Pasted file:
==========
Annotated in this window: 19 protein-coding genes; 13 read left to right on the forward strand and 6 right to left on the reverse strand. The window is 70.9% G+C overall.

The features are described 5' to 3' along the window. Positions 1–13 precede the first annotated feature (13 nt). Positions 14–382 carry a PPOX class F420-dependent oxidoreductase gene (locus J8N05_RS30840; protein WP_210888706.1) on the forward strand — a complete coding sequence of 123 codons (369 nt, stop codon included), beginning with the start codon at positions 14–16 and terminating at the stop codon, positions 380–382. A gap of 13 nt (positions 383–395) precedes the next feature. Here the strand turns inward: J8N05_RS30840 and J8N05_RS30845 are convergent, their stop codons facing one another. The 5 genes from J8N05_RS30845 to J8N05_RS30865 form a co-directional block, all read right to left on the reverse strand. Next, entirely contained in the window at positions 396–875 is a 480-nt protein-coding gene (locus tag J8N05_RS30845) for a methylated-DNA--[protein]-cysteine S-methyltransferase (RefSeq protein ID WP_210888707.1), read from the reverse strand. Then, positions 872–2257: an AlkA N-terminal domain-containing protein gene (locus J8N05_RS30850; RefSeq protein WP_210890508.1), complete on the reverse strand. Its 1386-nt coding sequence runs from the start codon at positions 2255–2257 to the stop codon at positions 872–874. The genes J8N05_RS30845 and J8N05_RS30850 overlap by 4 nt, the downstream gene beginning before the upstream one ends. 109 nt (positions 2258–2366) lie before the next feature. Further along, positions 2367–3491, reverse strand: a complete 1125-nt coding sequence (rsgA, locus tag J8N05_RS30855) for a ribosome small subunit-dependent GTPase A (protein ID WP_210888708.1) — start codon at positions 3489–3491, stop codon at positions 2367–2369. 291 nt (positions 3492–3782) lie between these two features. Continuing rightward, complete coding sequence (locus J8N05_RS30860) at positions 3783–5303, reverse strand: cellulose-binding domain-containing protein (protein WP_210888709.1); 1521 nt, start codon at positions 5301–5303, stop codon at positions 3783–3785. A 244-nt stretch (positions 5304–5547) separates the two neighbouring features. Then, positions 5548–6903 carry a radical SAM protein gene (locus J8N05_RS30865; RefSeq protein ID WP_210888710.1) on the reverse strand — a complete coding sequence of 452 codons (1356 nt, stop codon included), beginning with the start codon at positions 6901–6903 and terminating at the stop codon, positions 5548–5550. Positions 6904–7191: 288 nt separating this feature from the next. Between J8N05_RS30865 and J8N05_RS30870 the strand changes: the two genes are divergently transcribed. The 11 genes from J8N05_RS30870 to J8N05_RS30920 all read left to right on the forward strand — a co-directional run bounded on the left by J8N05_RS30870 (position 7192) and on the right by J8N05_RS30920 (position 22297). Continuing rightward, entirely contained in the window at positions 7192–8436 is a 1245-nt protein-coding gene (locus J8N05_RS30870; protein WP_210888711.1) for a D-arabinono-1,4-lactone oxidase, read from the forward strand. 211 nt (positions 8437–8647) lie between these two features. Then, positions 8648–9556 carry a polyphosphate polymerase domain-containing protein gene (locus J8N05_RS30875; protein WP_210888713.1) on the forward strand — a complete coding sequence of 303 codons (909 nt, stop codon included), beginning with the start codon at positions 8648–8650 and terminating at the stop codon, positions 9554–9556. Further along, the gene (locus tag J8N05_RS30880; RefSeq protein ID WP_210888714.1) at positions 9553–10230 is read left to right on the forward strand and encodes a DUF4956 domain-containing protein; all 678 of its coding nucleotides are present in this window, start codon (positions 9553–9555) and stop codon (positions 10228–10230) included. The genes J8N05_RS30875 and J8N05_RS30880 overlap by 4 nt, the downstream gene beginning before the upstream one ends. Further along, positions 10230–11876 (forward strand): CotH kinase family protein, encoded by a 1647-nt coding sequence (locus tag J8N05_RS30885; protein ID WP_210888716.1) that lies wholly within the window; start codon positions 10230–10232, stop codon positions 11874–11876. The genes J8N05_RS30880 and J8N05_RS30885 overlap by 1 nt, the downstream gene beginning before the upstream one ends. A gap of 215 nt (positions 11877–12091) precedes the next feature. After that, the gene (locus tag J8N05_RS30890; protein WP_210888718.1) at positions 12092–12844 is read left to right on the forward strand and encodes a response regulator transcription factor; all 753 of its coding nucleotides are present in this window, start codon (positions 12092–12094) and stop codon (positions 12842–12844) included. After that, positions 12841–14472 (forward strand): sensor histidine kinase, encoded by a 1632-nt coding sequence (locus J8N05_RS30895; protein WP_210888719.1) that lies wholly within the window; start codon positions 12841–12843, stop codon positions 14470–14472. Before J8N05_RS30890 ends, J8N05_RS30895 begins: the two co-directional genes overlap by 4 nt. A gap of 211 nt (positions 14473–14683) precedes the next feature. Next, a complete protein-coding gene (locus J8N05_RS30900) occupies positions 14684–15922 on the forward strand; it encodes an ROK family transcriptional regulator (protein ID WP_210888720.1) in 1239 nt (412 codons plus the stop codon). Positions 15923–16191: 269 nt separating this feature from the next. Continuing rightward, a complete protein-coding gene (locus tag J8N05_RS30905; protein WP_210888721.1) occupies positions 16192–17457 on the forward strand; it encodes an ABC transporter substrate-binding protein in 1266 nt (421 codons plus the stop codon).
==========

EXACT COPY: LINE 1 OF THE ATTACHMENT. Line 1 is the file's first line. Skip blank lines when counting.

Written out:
Annotated in this window: 19 protein-coding genes; 13 read left to right on the forward strand and 6 right to left on the reverse strand. The window is 70.9% G+C overall.